De Bonis Non without prior Grant

We have an estate where a tenant in common died intestate - her husband seemingly didn’t administer the estate, he then died intestate and Letter of Admin have been obtained.

The property is own tenants in common with a sibling who has also died and her Executor is dealing with the sale.

We suspect that to obtain the funds technically due to the husband’s estate from the solicitors acting in the sisters estate some proof of entitlement will be needed.

HMRC and PLC are unclear, can you obtain Letters of Admin de bonis non without a previous grant being obtained?

Or should I be looking to obtain another type of Grant?

Many thanks

Lyndzey Smissen
Paytons Solicitors LLP

I suggest that Lyndzey initially concentrates on the title documents of the property concerned.

Was the property owned by her own deceased and her husband and sister, or just by her deceased and her sister?

In the former case, did the couple own a specific share between them [eg 50%] and was that held as tenants in common or jointly between them?

In any case, it is likely that the legal title to the property will have passed to the last surviving co-owner, and then to his/her PRs. You should therefore consider what evidence he/she/they require in order to distribute in favour of your client/estate.

Clearly, you also need to consider how the equitable share of the property passed. For example, if the initial deceased’s estate [or that of her husband] may have incurred inheritance tax liability, and/or other debts.

Kevin Mullen

If I have understood the position correctly, W and her sister (S) held a property as tenants in common. W died intestate, survived by her husband (H), who has since died intestate. S died after W and her executor is dealing with a sale of the property.

As no action has been taken to administer W’s estate, it seems to me that her beneficial share of the property remains in her estate and it is for those now entitled to the estate to seek a “normal” grant under intestacy.

The question is who those are who are entitled. If W died more than 12 years ago, it would appear that H will have lost his right to the statutory legacy (see John Barnett’s post of 23 June). Even if W died within 12 years if W’s share of the property proceeds exceeds H’s statutory legacy (including interest) W’s children or sibling(s) will be entitled to a share of the estate, and would be entitled to a grant under NCPR 1987 R.22.

It will then be a case of whoever takes the grant in the estate of W, liaising with the administrator of H’s estate to identify his entitlement. One has to look at the value of the estate as at the date of distribution, not the date of death value (Re Chateris 1917).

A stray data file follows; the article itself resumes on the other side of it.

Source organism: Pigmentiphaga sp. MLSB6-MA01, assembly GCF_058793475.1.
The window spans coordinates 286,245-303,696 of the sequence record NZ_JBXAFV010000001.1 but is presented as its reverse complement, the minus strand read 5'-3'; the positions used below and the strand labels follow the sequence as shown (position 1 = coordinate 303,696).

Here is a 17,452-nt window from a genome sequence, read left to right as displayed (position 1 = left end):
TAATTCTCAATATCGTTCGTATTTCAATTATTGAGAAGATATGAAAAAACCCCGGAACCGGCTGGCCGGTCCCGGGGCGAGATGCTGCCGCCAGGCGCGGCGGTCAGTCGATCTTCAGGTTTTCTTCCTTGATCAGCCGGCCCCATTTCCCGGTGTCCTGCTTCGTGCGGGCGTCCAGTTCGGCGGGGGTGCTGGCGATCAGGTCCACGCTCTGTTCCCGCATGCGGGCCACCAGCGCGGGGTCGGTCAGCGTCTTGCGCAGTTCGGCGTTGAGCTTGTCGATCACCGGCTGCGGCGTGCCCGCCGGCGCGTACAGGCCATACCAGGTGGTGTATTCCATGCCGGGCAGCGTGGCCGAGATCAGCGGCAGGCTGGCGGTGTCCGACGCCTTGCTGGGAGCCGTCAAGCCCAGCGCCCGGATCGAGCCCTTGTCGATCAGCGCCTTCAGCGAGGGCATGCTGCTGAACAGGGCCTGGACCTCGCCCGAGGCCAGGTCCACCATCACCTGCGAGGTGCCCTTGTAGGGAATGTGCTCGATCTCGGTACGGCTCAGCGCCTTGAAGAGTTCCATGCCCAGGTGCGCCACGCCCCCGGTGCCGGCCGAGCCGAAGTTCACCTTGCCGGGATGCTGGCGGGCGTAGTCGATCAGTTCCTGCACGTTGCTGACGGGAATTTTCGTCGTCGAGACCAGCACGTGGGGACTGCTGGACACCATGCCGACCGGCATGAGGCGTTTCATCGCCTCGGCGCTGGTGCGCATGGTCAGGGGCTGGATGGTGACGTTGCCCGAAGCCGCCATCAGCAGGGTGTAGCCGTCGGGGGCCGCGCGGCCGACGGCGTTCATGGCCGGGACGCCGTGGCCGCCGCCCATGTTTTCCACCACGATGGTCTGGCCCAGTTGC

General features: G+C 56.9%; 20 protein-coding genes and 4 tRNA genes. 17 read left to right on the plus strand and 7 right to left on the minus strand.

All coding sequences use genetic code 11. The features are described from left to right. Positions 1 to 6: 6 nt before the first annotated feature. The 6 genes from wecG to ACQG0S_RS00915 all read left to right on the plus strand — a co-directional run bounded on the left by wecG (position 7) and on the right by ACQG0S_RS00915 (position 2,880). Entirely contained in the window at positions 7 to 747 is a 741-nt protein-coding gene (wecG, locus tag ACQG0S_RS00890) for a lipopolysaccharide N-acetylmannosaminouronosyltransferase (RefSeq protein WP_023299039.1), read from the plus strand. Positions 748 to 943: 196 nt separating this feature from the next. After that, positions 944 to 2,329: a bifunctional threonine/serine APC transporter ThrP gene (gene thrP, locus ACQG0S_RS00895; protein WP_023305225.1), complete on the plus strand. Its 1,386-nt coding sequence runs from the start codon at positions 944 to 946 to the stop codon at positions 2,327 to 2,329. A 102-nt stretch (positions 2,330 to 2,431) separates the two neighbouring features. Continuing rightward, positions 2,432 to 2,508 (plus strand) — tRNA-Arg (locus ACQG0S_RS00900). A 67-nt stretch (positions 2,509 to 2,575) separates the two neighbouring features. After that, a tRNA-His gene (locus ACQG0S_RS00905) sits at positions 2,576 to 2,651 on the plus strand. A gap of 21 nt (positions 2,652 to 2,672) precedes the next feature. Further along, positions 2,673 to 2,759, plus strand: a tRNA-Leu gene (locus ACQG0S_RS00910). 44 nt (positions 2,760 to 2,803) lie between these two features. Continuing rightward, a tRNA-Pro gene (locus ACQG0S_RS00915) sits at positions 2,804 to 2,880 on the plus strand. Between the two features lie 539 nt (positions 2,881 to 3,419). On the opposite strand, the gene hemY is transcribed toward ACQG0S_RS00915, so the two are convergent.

Paul Saunders FCIB TEP

Independent Trust Consultant

Providing support and advice to fellow professionals

Thank you both for the detailed replies.

W did own the property as tenants in common with S.

S executor is currently in the process of selling the property but is refusing to correspond with us about the eventual distribution of the proceeds of sale.

We are well within 12 years and even with interest the amount due to W’s estate is not close to the Statutory Legacy.

W’s children are not H’s children and are also hostile - they will not be willing to take a Grant that doesn’t financially benefit them.

I have asked the Probate Registry for their view but it could take a while. Does H’s administrator as eventual beneficiary of the proceeds from W’s share of the property have any standing to apply for the Grant?

Many thanks

Lyndzey Smissen
Paytons Solicitors LLP

If the sister’s executor wants to sell the house and it is in the joint names of W and S as Tenants in Common, she’s going to need the co-operation of the Wife’s estate to do so. I suggest all you need to do is put some kind of Notice on the title (not a conveyancer-sorry) and wait to be re-approached.

Julian Cohen
Simons Rodkin

If in the events that have occurred, H can be the only beneficiary of W’s estate, I can see no obvious reason why H’s administrator should not be able to obtain a grant to W’s estate.

However, if there are other potential beneficiaries of W’s estate there may be scope for dispute between them and H’s administrator and if H’s administrator obtained a grant they would be in a position of conflict (which cannot be good).

As Julian Cohen suggests, you should do something to protect the interest of W’s estate. If you know who is dealing with the conveyancing, it might be appropriate to put them on notice that you will be looking to them to account directly to the administrators of W’s estate for her share of the sale proceeds. Their response (if any) could be instructive!

Paul Saunders FCIB TEP

Independent Trust Consultant

Providing support and advice to fellow professionals